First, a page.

…there is a legend that has been told by the people living around Lake Titicaca since the time of the Spanish Conquest some 500 years ago. It has been passed down from generation to generation and claims that there is an ancient sunken city in Titicaca's depths. A recent discovery as reported by the BBC, "Archaeologists Probe Lake of Mystery," just may prove this to be an accurate historical record: La Paz, Bolivia, Aug. 24--A stone anchor and animal bones were among the artifacts scientists said they found beneath South America's Lake Titicaca in what is thought to be a giant 1,000-year-old temple. After 18 days of diving below the clear waters of Titicaca, scientists said Tuesday that they had discovered a 660-foot-long, 160-foot-wide temple, a terrace for crops, a pre-Incan road, and a 2,600-foot containing wall. (69)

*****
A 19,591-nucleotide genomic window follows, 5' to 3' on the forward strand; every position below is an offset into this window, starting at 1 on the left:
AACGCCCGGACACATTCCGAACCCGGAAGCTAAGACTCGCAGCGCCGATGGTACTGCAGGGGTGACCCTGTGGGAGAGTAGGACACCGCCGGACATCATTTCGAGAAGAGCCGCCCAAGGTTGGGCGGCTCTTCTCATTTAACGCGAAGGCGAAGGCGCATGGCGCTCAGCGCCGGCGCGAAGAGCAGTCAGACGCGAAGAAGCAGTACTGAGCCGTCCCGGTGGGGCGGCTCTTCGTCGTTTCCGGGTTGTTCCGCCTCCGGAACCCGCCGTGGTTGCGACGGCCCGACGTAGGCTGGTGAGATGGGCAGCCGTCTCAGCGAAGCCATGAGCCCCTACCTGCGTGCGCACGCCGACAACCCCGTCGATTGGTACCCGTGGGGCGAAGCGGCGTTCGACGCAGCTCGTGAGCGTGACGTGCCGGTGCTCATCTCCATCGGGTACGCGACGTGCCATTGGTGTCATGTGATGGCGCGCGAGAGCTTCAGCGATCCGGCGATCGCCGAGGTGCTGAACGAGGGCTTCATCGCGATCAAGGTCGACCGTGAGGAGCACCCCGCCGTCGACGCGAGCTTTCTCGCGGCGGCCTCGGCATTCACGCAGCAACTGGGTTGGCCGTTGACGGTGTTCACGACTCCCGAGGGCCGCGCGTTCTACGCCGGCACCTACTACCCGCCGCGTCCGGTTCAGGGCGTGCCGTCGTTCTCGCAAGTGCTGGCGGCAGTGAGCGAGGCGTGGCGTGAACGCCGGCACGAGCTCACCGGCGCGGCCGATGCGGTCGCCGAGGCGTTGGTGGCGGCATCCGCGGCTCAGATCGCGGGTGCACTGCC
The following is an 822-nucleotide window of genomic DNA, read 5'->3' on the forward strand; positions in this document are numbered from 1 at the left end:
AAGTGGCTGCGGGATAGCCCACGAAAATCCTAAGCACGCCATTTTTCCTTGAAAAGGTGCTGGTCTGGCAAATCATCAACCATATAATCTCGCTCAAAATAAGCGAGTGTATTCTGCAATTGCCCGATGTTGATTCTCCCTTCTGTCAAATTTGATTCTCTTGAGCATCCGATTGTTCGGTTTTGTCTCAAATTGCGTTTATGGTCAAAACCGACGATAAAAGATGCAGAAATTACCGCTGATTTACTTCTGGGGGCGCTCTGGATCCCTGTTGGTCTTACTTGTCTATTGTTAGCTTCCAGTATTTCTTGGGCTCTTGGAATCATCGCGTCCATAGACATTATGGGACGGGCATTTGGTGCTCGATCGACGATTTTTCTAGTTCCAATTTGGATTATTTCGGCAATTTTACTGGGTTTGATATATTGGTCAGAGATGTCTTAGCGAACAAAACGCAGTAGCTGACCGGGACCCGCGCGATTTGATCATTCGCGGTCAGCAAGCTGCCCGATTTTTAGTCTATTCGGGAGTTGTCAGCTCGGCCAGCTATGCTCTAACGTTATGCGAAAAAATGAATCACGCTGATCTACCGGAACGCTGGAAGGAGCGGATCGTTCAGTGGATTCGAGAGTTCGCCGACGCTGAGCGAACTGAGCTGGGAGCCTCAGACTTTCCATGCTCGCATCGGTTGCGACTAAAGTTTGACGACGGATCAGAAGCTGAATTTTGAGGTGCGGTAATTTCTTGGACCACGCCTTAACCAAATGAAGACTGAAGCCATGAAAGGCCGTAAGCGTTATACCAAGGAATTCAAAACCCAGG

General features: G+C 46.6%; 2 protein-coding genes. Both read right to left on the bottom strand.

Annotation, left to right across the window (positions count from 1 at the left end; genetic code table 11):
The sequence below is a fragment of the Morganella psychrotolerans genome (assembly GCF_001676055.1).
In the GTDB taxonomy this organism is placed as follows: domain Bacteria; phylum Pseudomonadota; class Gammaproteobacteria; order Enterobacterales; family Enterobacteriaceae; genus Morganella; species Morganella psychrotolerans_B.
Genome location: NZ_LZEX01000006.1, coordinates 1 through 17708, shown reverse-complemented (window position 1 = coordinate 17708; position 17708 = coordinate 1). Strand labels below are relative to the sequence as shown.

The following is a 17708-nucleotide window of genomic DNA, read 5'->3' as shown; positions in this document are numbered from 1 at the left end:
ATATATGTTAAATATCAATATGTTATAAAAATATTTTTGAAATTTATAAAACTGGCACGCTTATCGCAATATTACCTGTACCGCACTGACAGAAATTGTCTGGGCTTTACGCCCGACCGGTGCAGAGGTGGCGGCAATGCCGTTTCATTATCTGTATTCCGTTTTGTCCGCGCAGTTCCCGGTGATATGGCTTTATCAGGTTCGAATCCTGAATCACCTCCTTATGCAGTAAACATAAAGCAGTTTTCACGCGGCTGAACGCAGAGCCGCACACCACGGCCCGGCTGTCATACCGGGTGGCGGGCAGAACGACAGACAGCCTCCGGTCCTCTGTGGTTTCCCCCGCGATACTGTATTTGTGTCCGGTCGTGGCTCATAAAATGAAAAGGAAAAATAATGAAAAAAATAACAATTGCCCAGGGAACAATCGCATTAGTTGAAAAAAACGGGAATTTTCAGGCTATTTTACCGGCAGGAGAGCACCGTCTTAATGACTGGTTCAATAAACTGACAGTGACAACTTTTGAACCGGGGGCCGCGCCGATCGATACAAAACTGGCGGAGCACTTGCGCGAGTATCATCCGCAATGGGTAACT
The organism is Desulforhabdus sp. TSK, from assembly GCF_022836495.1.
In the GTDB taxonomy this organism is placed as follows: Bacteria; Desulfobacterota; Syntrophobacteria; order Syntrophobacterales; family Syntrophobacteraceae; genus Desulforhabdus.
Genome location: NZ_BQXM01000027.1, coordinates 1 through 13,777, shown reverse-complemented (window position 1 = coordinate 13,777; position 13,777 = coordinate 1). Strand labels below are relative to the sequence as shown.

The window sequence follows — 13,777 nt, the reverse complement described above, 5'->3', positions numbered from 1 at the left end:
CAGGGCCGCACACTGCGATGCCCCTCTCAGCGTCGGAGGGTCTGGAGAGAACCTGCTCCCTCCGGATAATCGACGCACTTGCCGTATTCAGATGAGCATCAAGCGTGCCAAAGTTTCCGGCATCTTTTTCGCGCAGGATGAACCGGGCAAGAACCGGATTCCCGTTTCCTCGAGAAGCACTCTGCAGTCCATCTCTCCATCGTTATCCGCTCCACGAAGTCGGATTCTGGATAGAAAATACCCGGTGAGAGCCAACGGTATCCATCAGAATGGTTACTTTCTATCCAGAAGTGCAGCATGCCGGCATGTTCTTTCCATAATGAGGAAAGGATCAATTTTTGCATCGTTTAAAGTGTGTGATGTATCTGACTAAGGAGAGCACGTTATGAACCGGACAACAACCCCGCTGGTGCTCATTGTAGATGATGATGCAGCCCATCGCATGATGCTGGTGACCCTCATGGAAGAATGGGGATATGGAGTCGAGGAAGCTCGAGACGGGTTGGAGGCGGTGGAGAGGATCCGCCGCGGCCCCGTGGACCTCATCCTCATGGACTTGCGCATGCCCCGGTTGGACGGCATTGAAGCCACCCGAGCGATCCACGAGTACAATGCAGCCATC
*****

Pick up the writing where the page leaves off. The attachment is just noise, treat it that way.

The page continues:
Mesoamerica

Around the year 590 AD, at the site they call Ceren in present-day El Salvador, a volcano erupted that provided remains of a village so well preserved that it has been stamped with the inevitable sobriquet of Central American Pompeii. So far, 11 buildings have been uncovered: dwellings, an obsidian workshop, a food storehouse, a sauna for ritual sweat baths, a religious center and a community hall. The structures had adobe walls and roofs of thatch made from a type of grass that is now extinct, apparently killed off by alien grasses from the Old World. Found in the surviving thatch were the bones of mice that had infested the roofs. Ground-penetrating radar surveys have detected the sites of many more dwellings, leading to estimates that 200 to 300 people lived in the village. (101)